“Who’s there?” asks June.

“It’s Marguerite’s daughter,” I tell her.  “Mom passed away this morning,” I continue and begin to cry.

“I’m so sorry,” she says and reaches for my hand.

The chaplain arrives with the funeral director and they suggest that we wait in the lobby while they transfer the body to the gurney.  They’ll come get us when it is time for the last honorary procession down the halls and to the exit.

A woman of excellence

A woman of excellence

Soon they wheel the gurney down the hall.  It’s draped with a white embroidered liturgical cloth.  Various nurses and other staff members file behind.  At the front door, the chaplain invites our family and the workers to lay our hands on the cloth as he leads us in prayer.  I find myself wondering if I’m looking at Mom’s head or her feet.  For some reason, it seems important to know.  Then she is wheeled out to the transport vehicle.

The chaplain urges us to take as much time as we need before worrying about clearing out Mom’s belongings.  I don’t want to wait.  I need something to do and I tell him that so he heads off to find some boxes for us.  With all of us working, it doesn’t take long to clear out all of her things.

In the meantime, the nurses have come in to get June dressed.  She is giving them fits.  Finally they give up and leave, hoping to give us some peace and quiet to finish our task.  That’s not to be.  June is on a roll.  Now she’s convinced that thieves are stealing her belongings.  I am bothered by her confusion, not because it is annoying me but because I hate to see her fearful.  I keep poking my head through her curtains and assuring her that it is just us and that we are only taking my mother’s things.  It works for a bit but then she starts on  a new tirade about the staff stealing her belongings and what is wrong with the young people today that makes them so dishonest to do such a thing.  I keep looking in on her to try to assure her this isn’t the case.  I finally just resort to telling her that I’ll keep watch and make sure no one takes her things.  The Commander keeps pulling my arm to try to bring me back over to Mom’s side but it just seems important that I bring comfort to SOMEONE on this terrible day.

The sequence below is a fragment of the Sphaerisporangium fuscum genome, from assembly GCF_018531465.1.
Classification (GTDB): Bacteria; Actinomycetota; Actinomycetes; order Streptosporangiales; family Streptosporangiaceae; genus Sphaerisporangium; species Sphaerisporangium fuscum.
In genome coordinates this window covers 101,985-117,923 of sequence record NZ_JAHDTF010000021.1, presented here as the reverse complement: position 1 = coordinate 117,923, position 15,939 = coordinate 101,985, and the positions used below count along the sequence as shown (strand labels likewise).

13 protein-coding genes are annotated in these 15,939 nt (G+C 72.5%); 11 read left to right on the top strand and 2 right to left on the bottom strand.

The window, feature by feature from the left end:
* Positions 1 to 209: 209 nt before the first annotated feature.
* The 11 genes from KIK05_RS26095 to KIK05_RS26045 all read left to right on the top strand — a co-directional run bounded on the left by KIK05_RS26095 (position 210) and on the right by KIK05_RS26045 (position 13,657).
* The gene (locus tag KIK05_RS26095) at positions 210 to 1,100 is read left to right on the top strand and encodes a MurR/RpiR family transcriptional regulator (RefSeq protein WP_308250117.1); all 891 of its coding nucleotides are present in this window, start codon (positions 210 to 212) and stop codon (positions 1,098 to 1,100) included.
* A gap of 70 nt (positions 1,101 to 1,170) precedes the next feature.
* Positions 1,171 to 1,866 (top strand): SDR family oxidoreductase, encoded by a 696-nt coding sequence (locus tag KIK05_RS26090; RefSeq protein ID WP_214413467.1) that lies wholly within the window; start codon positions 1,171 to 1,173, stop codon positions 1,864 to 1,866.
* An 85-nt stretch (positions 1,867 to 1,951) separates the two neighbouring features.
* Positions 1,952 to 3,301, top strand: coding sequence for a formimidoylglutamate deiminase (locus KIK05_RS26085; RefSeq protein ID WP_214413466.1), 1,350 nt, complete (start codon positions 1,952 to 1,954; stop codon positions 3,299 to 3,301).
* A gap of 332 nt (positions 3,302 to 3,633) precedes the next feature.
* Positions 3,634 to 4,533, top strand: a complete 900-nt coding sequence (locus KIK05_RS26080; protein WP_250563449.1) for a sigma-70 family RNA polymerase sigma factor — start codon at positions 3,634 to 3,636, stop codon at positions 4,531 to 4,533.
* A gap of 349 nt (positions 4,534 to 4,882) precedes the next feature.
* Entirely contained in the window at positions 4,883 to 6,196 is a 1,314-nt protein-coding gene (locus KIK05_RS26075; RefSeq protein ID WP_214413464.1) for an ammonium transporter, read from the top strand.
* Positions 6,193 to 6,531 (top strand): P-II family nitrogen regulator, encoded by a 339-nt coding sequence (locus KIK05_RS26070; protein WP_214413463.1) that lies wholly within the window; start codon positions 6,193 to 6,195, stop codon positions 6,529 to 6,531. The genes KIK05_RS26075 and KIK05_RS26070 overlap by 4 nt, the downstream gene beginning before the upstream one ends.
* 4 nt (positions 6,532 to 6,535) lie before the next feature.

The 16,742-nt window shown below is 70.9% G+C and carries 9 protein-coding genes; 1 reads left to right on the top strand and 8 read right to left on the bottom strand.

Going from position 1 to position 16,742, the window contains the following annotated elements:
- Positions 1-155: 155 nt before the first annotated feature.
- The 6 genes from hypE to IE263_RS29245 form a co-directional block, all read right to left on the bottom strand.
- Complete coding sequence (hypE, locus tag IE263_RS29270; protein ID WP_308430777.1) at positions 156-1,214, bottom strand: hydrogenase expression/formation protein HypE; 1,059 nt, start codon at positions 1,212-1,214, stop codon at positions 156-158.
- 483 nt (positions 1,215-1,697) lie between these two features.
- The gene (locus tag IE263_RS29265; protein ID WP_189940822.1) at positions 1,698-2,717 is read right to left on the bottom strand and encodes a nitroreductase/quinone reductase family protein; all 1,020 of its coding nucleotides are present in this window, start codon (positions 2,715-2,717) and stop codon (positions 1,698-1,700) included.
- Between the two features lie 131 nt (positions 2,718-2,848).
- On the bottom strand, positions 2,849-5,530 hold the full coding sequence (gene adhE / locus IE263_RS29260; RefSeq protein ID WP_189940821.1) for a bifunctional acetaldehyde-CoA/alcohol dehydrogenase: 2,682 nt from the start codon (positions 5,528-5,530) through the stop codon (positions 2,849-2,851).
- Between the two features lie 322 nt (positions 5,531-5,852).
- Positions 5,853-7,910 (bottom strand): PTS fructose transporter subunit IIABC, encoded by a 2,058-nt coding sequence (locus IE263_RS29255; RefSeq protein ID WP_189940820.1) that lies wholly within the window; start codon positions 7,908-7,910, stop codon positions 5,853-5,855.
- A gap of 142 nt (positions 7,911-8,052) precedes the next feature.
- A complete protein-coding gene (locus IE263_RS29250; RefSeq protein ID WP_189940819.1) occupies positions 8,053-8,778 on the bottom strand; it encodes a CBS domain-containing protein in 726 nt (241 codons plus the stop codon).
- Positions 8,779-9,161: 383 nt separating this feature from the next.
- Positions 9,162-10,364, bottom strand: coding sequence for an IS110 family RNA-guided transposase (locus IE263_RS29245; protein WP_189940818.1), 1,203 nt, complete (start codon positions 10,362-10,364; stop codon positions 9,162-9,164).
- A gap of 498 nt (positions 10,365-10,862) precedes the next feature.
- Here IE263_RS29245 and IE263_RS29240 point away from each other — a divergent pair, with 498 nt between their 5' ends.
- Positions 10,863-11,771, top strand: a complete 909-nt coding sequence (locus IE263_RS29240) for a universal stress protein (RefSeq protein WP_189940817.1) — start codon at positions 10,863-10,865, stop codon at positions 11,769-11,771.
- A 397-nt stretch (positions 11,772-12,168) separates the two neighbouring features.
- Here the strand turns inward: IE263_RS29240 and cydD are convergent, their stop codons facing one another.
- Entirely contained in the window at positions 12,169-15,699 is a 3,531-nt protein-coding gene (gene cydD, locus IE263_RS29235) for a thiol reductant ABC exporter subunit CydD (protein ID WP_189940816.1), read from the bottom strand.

And then it is over.  Mom’s last seven years have been reduced to three trash bags and four big cardboard boxes.  We load up the van and head out.

“I think I need some crisp bacon,” I say.  We look at each other and say, “Waffle House.”  It seems fitting that we comfort ourselves in the traditional “Loose” manner – with food.  Our waitress is unusually buoyant and chipper.  She keeps remarking on what a fantastic, beautiful, great day it is.  I don’t rain on her parade.

 

Looking Heavenward

Looking Heavenward

In a way, it IS a beautiful, fantastic day.  Mom is greeting Grandma and my dad and who knows what other relatives in Heaven.  She’s seeing Jesus face-to-face.  Her aches are gone and she’s in a new, glorified body. She’s been a good and faithful servant and now she’s answered that final roll call.    As a sister in Christ, I rejoice for her.  As her daughter, I need this time to mourn.  I miss you, Mama!

 

 

 

 

 

  • karyn hutchinson

    Thank you for sharing yourself, Dee. Isn’t it wonderful, the hope we have that takes away the finality of death?